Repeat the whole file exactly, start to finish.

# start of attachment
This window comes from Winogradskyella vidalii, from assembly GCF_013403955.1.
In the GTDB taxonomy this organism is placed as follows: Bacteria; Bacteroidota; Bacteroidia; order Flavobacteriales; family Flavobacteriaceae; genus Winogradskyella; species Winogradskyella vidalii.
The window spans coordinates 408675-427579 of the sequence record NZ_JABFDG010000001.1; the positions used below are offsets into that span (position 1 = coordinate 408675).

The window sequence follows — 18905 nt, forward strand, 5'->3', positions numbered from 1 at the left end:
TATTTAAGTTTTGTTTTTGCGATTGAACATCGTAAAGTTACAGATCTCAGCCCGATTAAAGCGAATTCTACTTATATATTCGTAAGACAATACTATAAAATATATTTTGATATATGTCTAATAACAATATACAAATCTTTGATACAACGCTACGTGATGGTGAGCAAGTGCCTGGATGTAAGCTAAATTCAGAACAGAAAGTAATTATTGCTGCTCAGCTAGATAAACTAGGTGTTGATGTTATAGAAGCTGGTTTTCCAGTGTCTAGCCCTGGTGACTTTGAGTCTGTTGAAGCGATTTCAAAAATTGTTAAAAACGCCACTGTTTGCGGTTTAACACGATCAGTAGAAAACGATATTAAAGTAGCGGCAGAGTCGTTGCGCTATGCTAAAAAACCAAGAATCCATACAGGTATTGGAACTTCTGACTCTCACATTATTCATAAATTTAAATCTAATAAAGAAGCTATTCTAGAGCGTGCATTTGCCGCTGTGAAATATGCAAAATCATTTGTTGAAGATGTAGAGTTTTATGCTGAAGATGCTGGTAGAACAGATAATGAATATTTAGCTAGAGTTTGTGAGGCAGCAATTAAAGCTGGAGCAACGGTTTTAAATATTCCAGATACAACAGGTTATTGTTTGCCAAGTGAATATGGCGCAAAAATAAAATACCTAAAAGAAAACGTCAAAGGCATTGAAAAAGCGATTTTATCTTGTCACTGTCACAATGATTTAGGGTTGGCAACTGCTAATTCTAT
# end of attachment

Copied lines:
This window comes from Winogradskyella vidalii, from assembly GCF_013403955.1.
In the GTDB taxonomy this organism is placed as follows: Bacteria; Bacteroidota; Bacteroidia; order Flavobacteriales; family Flavobacteriaceae; genus Winogradskyella; species Winogradskyella vidalii.
The window spans coordinates 408675-427579 of the sequence record NZ_JABFDG010000001.1; the positions used below are offsets into that span (position 1 = coordinate 408675).

The window sequence follows — 18905 nt, forward strand, 5'->3', positions numbered from 1 at the left end:
TATTTAAGTTTTGTTTTTGCGATTGAACATCGTAAAGTTACAGATCTCAGCCCGATTAAAGCGAATTCTACTTATATATTCGTAAGACAATACTATAAAATATATTTTGATATATGTCTAATAACAATATACAAATCTTTGATACAACGCTACGTGATGGTGAGCAAGTGCCTGGATGTAAGCTAAATTCAGAACAGAAAGTAATTATTGCTGCTCAGCTAGATAAACTAGGTGTTGATGTTATAGAAGCTGGTTTTCCAGTGTCTAGCCCTGGTGACTTTGAGTCTGTTGAAGCGATTTCAAAAATTGTTAAAAACGCCACTGTTTGCGGTTTAACACGATCAGTAGAAAACGATATTAAAGTAGCGGCAGAGTCGTTGCGCTATGCTAAAAAACCAAGAATCCATACAGGTATTGGAACTTCTGACTCTCACATTATTCATAAATTTAAATCTAATAAAGAAGCTATTCTAGAGCGTGCATTTGCCGCTGTGAAATATGCAAAATCATTTGTTGAAGATGTAGAGTTTTATGCTGAAGATGCTGGTAGAACAGATAATGAATATTTAGCTAGAGTTTGTGAGGCAGCAATTAAAGCTGGAGCAACGGTTTTAAATATTCCAGATACAACAGGTTATTGTTTGCCAAGTGAATATGGCGCAAAAATAAAATACCTAAAAGAAAACGTCAAAGGCATTGAAAAAGCGATTTTATCTTGTCACTGTCACAATGATTTAGGGTTGGCAACTGCTAATTCTAT